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MAY 2005

Schools Chancellor Joel Klein Delivers Rudin Lecture at CCNY
By Liza Young

Amidst the magnificent wood panels and murals at CCNY’s Shepherd Hall, President Gregory Williams introduced the Rudin Lecture Series as a forum to discuss the big ideas and major issues that we face, not only as an academic community, but as a civil society. Delivered by Schools Chancellor Joel Klein, the lecture addressed one of the most critical issues of the day, the reform of the New York City public schools.

Dean Alfred Posamentier of CCNY introduced Chancellor Klein indicating that he is a product of the NYC schools in Queens as well as Columbia University and Harvard Law School, both magna cum laude. Klein has had an outstanding career in the field of law. In 1969, he took a break from his law studies to qualify as a math teacher. He then served briefly as a sixth grade math teacher. According to Posamentier, Klein is innovating today like few of his predecessors have. “He’s introduced a new small schools system throughout the city. He’s introduced a citywide standard curriculum in math and literacy. And perhaps most important, he has focused in a major way on parental involvement, which I believe is one of the most critical factors in a child’s development. What does he have to show for this? Well the percent of schools on the State’s watch list dropped from 55 percent to 24 percent during his tenure. There’s also been a significant rise in the percent of high school students graduating. We at City College are partnering with the Department of Education in a number of ways. The most significant of course are the high schools that are on our campus: the High School for Math, Science and Engineering at City College.”

As Klein took the podium, he underscored education as the single greatest challenge facing our nation today.

He quoted Bill Gates: only one third of our students graduate from high school ready for college, work and citizenship. Only two thirds, most of them low income and minority students, are trapped into courses that won’t ever get them ready for college or prepare them for a family, wage, or job.”

The following is excerpted from the Chancellor’s remarks: “As far back as anyone in this room can remember, the graduation rate in our city has been about 50 percent, frequently a drop below it, never above it. And more importantly, the rate of students getting regents diploma has been fewer than one in five for as far back as people can remember. The number of African American and Latino students who get a regents diploma in our city is fewer than one in ten.That gives you some dimension of the crisis. We stand here today just over 50 years since the Supreme Court’s decision in Brown vs. the Board of Education. In that case the court put an end to the really despicable practice of racial apartheid in our schools, that separate was no longer equal education. But that was only the beginning. The more important part of Brown was that it promised every kid in America an equal educational opportunity and here we are today fifty years later and we haven’t remotely begun to meet that standard.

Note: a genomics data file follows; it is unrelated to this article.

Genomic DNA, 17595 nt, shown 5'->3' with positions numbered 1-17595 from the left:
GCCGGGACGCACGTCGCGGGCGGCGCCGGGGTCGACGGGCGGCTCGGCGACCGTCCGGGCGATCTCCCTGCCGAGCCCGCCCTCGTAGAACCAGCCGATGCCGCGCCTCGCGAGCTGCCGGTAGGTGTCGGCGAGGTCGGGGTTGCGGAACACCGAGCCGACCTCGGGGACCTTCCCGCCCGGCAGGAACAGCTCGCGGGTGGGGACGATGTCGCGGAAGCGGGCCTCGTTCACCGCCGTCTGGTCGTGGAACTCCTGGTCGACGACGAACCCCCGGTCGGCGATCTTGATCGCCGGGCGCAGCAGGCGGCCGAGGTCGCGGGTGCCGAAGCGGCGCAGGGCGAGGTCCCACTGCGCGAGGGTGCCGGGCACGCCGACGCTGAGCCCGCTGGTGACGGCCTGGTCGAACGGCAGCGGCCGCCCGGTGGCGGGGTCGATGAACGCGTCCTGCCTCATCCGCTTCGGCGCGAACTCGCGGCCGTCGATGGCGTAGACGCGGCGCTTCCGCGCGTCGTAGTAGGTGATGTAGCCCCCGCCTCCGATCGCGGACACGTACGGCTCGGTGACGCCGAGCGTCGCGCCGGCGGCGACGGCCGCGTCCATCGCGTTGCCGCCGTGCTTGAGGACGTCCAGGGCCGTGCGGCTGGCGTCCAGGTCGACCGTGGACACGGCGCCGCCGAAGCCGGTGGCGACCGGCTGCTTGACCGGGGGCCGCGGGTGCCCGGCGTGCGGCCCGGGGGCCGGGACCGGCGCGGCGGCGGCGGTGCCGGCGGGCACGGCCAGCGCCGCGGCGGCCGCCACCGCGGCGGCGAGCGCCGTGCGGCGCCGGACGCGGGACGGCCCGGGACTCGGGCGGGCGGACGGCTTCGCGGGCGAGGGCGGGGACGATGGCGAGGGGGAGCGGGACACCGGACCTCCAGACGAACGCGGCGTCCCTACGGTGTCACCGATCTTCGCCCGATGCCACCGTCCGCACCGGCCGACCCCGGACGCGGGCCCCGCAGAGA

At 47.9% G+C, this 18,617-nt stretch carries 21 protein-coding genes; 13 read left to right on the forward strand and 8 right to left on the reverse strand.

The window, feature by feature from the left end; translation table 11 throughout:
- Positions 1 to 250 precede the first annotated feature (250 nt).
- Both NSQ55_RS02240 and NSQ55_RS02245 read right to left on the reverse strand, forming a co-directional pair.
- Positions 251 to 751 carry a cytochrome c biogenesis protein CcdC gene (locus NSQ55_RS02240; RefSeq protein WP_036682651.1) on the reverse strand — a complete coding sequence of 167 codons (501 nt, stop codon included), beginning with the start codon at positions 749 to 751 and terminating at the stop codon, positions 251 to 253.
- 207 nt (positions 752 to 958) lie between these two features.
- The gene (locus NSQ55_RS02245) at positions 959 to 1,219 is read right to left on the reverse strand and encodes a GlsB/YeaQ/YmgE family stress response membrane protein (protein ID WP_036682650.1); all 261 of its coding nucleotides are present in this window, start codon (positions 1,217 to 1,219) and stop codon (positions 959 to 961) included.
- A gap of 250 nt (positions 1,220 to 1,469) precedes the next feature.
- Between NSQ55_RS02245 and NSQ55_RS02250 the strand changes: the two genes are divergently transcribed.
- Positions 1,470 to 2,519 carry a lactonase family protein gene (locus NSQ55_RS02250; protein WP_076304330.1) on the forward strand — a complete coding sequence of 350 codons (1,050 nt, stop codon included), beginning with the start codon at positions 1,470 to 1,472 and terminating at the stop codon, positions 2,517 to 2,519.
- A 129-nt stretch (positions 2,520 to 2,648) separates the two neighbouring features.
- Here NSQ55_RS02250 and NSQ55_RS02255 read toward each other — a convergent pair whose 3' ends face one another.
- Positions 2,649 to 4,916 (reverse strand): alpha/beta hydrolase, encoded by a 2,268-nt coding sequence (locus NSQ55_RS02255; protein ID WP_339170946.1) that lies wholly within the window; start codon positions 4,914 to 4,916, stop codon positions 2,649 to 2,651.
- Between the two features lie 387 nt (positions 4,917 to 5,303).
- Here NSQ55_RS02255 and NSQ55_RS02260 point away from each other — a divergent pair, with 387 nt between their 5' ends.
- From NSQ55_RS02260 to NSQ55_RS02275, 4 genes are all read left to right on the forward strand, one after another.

If we continue to have a system which confines them to failure, particularly kids who are from poor neighborhoods, particularly kids who are in families of immigrants, particularly kids who are African American, if that continues, the challenge for our nation will be so daunting that we will not be able to fully comprehend it.

To me, when you think about school reform, you have to think about the end state you would like to see. The one thing that I’m convinced about is that there are no short-term solutions. The vision I have is that every one of my schools has to be a school that everyone of you will be proud to send your children to. It’s a simple vision, and I want you to think how many of them today are schools you could send your children to. We are not remotely close to that vision. I believe deeply, that what’s happening in New York is the most important thing happening in school reform in the US. Now if you look at what Michael Bloomberg did, you can see what the core elements are in this transformation and I’m going to package them under five labels that I think are absolutely critical.

The first is leadership; second is accountability; third are standards; fourth is equity, which includes merit based decision making; and the fifth is innovation.Those are, in my view, the transformational levers for real school reform. Leadership has to take place at the school. A necessary, if not a sufficient condition of a great school is a great school leader. We have undervalued school leadership in America, in our city, for as far back as anyone can remember. But I can show you the same school with two different principals and they are two different schools. One of the key innovations that we did was to develop a leadership training program that was dissimilar to anything the system had seen and it became critical because we need to get great leadership, particularly in our low performing, challenging schools.